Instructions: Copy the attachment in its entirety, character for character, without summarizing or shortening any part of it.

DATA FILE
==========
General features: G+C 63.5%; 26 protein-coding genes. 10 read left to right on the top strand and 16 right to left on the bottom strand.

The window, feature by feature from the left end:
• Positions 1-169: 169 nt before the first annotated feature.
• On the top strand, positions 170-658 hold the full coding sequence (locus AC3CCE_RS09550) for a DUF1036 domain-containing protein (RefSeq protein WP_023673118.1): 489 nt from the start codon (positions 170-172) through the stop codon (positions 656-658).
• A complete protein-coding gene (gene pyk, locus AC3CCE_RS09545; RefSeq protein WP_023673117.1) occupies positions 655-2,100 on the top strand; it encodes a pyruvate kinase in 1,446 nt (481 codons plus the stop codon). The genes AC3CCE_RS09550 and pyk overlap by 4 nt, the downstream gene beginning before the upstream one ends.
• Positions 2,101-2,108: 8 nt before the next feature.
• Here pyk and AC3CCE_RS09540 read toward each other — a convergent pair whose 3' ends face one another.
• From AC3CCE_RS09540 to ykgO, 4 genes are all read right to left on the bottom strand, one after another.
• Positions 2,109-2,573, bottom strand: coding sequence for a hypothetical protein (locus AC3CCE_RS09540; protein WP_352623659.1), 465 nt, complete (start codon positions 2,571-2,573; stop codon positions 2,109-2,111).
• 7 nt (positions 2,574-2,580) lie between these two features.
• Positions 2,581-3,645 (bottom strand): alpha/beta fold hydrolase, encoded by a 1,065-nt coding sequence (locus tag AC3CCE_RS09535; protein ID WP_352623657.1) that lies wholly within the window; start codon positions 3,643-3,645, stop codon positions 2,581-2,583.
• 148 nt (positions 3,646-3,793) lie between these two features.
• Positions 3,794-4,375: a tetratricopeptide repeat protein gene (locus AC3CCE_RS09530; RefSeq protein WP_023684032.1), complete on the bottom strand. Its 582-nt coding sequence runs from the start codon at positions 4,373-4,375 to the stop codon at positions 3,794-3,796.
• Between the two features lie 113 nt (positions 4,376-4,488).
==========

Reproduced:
General features: G+C 63.5%; 26 protein-coding genes. 10 read left to right on the top strand and 16 right to left on the bottom strand.

The window, feature by feature from the left end:
• Positions 1-169: 169 nt before the first annotated feature.
• On the top strand, positions 170-658 hold the full coding sequence (locus AC3CCE_RS09550) for a DUF1036 domain-containing protein (RefSeq protein WP_023673118.1): 489 nt from the start codon (positions 170-172) through the stop codon (positions 656-658).
• A complete protein-coding gene (gene pyk, locus AC3CCE_RS09545; RefSeq protein WP_023673117.1) occupies positions 655-2,100 on the top strand; it encodes a pyruvate kinase in 1,446 nt (481 codons plus the stop codon). The genes AC3CCE_RS09550 and pyk overlap by 4 nt, the downstream gene beginning before the upstream one ends.
• Positions 2,101-2,108: 8 nt before the next feature.
• Here pyk and AC3CCE_RS09540 read toward each other — a convergent pair whose 3' ends face one another.
• From AC3CCE_RS09540 to ykgO, 4 genes are all read right to left on the bottom strand, one after another.
• Positions 2,109-2,573, bottom strand: coding sequence for a hypothetical protein (locus AC3CCE_RS09540; protein WP_352623659.1), 465 nt, complete (start codon positions 2,571-2,573; stop codon positions 2,109-2,111).
• 7 nt (positions 2,574-2,580) lie between these two features.
• Positions 2,581-3,645 (bottom strand): alpha/beta fold hydrolase, encoded by a 1,065-nt coding sequence (locus tag AC3CCE_RS09535; protein ID WP_352623657.1) that lies wholly within the window; start codon positions 3,643-3,645, stop codon positions 2,581-2,583.
• 148 nt (positions 3,646-3,793) lie between these two features.
• Positions 3,794-4,375: a tetratricopeptide repeat protein gene (locus AC3CCE_RS09530; RefSeq protein WP_023684032.1), complete on the bottom strand. Its 582-nt coding sequence runs from the start codon at positions 4,373-4,375 to the stop codon at positions 3,794-3,796.
• Between the two features lie 113 nt (positions 4,376-4,488).